Couple gets more than simulation at quake display
ANCHORAGE - To learn more about their adopted community of Anchorage, Susan and Jerry Wortley decided Sunday to visit the Alaska Experience Theatre and its earthquake simulation auditorium. So when a magnitude 7.9 earthquake shook up Anchorage and much of the rest of the state, they thought it was all part of the show. "We got our money's worth," Jerry Wortley said.

Oil flowing again after earthquake
ANCHORAGE - Tankers in Valdez were expected to resume loading crude oil today after Wednesday's resumption of trans-Alaska pipeline operations. Alyeska Pipeline Service Co. shut the pipeline down for 66 hours after Sunday's 7.9 magnitude earthquake south of Fairbanks. About 300 people worked to restart the 800-mile pipeline Wednesday morning and no leaks were detected, said Alyeska spokesman Mike Heatwole.

Third parties don't make the cut
Two of the state's six political parties face the prospect of losing official party status following a poor showing for their gubernatorial candidates in Tuesday's general election. Although the official ballot count will not be completed until Nov. 29, the Green Party and Republican Moderate Party are far from receiving the necessary votes to maintain their spots on the ballot.

State Briefs
Hoonah mourns drowning victim; Police hunt for muggers; Flaming flatbed sparks suspicion; Motorists slip-slide into winter; Alaskan confirmed dead in Bali; Man charged with assaulting baby gets eight years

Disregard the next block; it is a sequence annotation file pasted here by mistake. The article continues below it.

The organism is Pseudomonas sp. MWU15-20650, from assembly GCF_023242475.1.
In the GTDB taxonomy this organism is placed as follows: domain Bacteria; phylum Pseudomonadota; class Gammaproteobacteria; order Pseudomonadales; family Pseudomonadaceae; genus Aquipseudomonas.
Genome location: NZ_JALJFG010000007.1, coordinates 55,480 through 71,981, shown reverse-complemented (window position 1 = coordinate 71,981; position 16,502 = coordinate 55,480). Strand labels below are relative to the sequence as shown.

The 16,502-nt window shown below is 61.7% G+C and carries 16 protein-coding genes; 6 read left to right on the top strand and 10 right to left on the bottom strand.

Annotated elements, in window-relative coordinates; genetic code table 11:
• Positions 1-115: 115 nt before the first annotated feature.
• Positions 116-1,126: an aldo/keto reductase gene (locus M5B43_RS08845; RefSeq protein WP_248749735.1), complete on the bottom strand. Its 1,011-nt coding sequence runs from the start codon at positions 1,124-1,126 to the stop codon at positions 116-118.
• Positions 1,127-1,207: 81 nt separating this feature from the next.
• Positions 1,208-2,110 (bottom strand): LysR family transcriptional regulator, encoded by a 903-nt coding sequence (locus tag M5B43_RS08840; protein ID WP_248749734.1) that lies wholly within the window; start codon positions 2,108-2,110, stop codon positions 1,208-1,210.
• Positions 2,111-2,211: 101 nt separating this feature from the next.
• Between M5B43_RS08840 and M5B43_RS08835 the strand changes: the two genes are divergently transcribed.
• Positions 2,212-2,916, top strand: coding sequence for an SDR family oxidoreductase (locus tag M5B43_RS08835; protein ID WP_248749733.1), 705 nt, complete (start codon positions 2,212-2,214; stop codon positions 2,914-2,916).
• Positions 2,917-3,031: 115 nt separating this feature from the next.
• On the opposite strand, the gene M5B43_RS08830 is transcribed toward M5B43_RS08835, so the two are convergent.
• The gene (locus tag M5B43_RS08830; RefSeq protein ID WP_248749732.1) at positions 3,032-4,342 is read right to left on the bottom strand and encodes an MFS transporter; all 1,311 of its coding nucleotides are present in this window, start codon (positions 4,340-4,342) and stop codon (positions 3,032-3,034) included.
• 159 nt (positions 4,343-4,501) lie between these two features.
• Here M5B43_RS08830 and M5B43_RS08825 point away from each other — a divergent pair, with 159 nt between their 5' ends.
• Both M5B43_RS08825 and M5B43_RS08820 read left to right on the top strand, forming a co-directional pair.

Ratfish is named after Ketchikan artist Ray Troll
KETCHIKAN - Ketchikan artist and fish enthusiast Ray Troll has achieved immortality in the world of ichthyology. A ratfish species found in the waters off New Zealand and New Caledonia in the southern Pacific Ocean has been named in Troll's honor.

Pete Kott chosen to lead House
After days of negotiations following Tuesday's general election, Republican leaders announced today that Eagle River Republican Pete Kott will be the new speaker of the House, a caucus member said. Kott and John Harris, a Valdez Republican, were vying to replace Brian Porter as speaker. Porter, a former Anchorage police chief, did not seek re-election to a sixth term.

GOP gains improve chance of ANWR drilling
The GOP's tighter grip on Congress will make it easier for ANWR drilling proponents. But advocates as well as critics of drilling for oil on the coastal plain of Alaska's Arctic National Wildlife Refuge say the Republican takeover of the Senate doesn't guarantee such a measure would pass.

State briefS
Students bring guns to school; Quake reported in North Pacific; Man suffers burns from power lines

Wiseman school shuts down because of low enrollment
FAIRBANKS - The Yukon-Koyukuk School District this week closed the Wiseman school, citing low enrollment.

Election changes face of legislative leadership
ANCHORAGE - Big changes in legislative leadership will come in January as a result of Tuesday's election and retirements. "It is, maybe, a new guard coming in," said Anchorage Republican Rep. Con Bunde, who is moving to the Senate.

Murkowski, Knowles begin the transition